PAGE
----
Re: file reading by record separator (not line by line)

Discussion in 'Python' started by Steve Howell, Jun 1, 2007.

  1. Steve Howell

    Steve Howell Guest

    --- Tijs <> wrote:

    > Steve Howell wrote:
    > > [...] but I wonder if the Python community
    > > couldn't help a lot of newbies (or insufficiently
    > > caffeinated non-newbies) by any of the following:
    > >

    > Well, I'm not a newbie, and I always make sure to be
    > thoroughly caffeinated
    > before sitting down for coding.


    :)

    > But I think the
    > itertools example in the
    > parent post shows a problem with that package:
    > unless you have intimate
    > knowledge of the package, it is not clear what the
    > code does when reading
    > it. In other words, it is not intuitive.
    >


    Agreed.

    > Perhaps a dedicated "block-read" module that wraps
    > any read()-able object
    > would be better. At least it would immediately be
    > clear what the code
    > means.
    >
    > from blockread import BlockReader
    >
    > b = BlockReader(f, boundary='>')
    > for block in b:
    > # whatever
    >


    Yep, I like this idea. You might have a few
    variations:

    def simple_block_reader(f, start_char='>'):
    # returns list or iterator where each item
    # is a list of lines all belonging to the same
    # block

    def regex_block_reader(f, start_regex,
    end_regex=None):
    # start_regex is regular expression to match on
    # if end_regex is none, then end of block is
    # signified by start of next block or end of file

    def block_reader3(f, start_method, end_method=None):
    # start_method, end_method should be functions
    # that evaluate line, return True/False
    #
    # if end_method is None, then end of block is
    # signified by start of next block or end of
    # input stream





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    Steve Howell, Jun 1, 2007
    #1
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  2. Steve Howell

    Tijs Guest

    Steve Howell wrote:

    >>
    >> from blockread import BlockReader
    >>
    >> b = BlockReader(f, boundary='>')
    >> for block in b:
    >> # whatever
    >>

    >
    > Yep, I like this idea. You might have a few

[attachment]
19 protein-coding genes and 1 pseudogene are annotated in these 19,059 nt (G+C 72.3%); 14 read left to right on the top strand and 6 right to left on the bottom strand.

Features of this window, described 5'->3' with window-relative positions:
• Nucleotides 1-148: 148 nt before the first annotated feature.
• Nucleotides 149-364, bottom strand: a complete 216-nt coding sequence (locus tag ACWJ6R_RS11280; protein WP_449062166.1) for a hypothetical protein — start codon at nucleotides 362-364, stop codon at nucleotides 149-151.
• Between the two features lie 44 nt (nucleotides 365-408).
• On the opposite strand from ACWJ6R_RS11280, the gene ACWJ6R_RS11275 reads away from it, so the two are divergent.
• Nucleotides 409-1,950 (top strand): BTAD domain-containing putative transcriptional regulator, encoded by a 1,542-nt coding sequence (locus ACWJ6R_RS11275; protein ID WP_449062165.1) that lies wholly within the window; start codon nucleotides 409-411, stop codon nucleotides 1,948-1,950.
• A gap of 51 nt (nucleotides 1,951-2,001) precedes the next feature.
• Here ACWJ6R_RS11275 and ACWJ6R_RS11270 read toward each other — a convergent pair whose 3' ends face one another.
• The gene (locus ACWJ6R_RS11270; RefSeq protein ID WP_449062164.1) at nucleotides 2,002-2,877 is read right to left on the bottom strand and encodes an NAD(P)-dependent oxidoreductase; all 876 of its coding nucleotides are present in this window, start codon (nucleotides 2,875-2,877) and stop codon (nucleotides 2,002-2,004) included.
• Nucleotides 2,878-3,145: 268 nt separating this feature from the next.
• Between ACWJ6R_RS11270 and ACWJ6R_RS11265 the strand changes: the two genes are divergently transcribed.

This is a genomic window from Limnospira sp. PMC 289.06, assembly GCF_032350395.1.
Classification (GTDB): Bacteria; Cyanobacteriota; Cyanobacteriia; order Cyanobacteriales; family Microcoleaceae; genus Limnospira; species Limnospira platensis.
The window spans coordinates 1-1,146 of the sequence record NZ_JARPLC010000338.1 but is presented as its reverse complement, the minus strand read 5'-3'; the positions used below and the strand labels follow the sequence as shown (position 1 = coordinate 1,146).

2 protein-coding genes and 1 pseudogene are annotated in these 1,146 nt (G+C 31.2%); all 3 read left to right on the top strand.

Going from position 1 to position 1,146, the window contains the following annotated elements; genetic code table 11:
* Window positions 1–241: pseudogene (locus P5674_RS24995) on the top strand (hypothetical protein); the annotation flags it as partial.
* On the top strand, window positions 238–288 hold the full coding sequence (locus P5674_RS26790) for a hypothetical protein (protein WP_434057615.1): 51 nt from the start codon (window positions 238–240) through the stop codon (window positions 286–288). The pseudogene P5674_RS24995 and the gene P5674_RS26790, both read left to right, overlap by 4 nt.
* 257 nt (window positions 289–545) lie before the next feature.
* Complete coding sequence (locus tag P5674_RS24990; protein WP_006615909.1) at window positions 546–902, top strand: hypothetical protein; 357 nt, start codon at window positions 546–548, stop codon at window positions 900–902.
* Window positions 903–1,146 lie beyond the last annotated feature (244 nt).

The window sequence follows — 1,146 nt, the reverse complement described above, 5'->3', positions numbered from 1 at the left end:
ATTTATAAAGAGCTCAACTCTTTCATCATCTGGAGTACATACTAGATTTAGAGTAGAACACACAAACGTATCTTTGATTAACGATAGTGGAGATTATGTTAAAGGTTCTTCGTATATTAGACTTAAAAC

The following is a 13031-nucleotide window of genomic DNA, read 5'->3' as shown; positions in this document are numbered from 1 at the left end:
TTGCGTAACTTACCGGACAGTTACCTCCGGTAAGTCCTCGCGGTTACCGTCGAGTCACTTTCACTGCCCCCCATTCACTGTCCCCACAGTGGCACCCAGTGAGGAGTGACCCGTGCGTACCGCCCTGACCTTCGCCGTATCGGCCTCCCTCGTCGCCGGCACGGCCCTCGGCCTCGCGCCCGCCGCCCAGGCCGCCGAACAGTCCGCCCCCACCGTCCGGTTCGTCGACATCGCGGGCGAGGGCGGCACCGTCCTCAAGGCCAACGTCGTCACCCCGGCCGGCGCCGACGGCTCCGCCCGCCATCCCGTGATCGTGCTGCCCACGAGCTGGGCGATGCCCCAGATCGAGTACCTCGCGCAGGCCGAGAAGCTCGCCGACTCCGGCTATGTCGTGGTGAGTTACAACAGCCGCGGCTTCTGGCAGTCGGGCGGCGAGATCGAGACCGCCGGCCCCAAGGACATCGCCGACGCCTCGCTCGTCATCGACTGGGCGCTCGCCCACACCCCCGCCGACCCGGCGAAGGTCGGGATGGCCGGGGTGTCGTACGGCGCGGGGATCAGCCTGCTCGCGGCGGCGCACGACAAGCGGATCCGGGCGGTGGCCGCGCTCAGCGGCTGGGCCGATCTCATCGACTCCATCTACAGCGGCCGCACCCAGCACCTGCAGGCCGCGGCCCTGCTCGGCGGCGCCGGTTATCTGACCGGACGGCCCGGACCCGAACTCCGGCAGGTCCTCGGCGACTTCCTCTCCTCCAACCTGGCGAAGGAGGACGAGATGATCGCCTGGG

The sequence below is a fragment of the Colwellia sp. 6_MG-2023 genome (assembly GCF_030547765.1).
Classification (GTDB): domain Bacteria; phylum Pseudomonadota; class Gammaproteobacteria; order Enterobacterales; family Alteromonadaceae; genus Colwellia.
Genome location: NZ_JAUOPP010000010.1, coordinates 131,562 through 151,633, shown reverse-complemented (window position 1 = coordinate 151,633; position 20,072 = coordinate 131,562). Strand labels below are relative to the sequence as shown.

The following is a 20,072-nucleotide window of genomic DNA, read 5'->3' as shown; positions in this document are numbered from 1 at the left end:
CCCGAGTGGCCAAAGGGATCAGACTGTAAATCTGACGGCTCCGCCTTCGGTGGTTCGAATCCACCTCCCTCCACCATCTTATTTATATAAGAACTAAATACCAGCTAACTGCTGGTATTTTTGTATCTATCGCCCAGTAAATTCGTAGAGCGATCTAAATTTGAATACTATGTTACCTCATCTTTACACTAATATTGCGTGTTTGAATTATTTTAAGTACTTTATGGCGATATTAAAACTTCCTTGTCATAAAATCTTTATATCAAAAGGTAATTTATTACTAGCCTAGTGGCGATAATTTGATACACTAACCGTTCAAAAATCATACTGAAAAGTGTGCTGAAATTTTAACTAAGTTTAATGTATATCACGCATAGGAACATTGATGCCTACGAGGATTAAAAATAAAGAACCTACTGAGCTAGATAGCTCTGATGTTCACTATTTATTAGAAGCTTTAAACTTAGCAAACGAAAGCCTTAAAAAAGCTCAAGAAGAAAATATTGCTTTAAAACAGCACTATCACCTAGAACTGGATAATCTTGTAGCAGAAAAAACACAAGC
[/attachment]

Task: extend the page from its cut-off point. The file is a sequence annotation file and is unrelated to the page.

> variations:
    >


    Yes, or a single one that takes a wide range of construction possibilities,
    like strings, lambdas or regexes in various keyword parameters.

    BlockReader(f, start='>')
    BlockReader(f, start=re.compile('>|<'), end='---')
    BlockReader(f, start=lambda x: x.startswith('>'))

    Maybe make variations for character-based readers and line-based readers.

    --

    Regards,
    Tijs
     
    Tijs, Jun 1, 2007
    #2
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  3. Steve Howell

    Neil Cerutti Guest

    On 2007-06-01, Tijs <> wrote:
    > Steve Howell wrote:
    >>>
    >>> from blockread import BlockReader
    >>>
    >>> b = BlockReader(f, boundary='>')
    >>> for block in b:
    >>> # whatever

    >>
    >> Yep, I like this idea. You might have a few
    >> variations:

    >
    > Yes, or a single one that takes a wide range of construction
    > possibilities, like strings, lambdas or regexes in various
    > keyword parameters.
    >
    > BlockReader(f, start='>')
    > BlockReader(f, start=re.compile('>|<'), end='---')
    > BlockReader(f, start=lambda x: x.startswith('>'))
    >
    > Maybe make variations for character-based readers and
    > line-based readers.


    I would prefer, "f.readlines(delim='>')" etc., a la C++
    str::getline.

    --
    Neil Cerutti
     
    Neil Cerutti, Jun 1, 2007
    #3
  4. On Jun 1, 7:00 am, Steve Howell <> wrote:
    > --- Tijs <> wrote:
    >
    > > Yes, or a single one that takes a wide range of
    > > construction possibilities,
    > > like strings, lambdas or regexes in various keyword
    > > parameters.

    >
    > > BlockReader(f, start='>')
    > > BlockReader(f, start=re.compile('>|<'), end='---')
    > > BlockReader(f, start=lambda x: x.startswith('>'))

    >
    > Definitely. I like your idea for regexes that you
    > just pass the method in, rather than the regex. It
    > means fewer variations, and it also leads to slightly
    > more explicit code from the user, without being too
    > cumbersome.
    >
    > Do you have any free time on your hands? It seems
    > like it would be fairly straightforward to do a quick
    > prototype implementation of this. I'm off to work
    > soon, so I can't do it today, but maybe Sunday.


    I'm afraid I beat you to it :)

    http://aspn.activestate.com/ASPN/Cookbook/Python/Recipe/521877

    George
     
    George Sakkis, Jun 2, 2007
    #4
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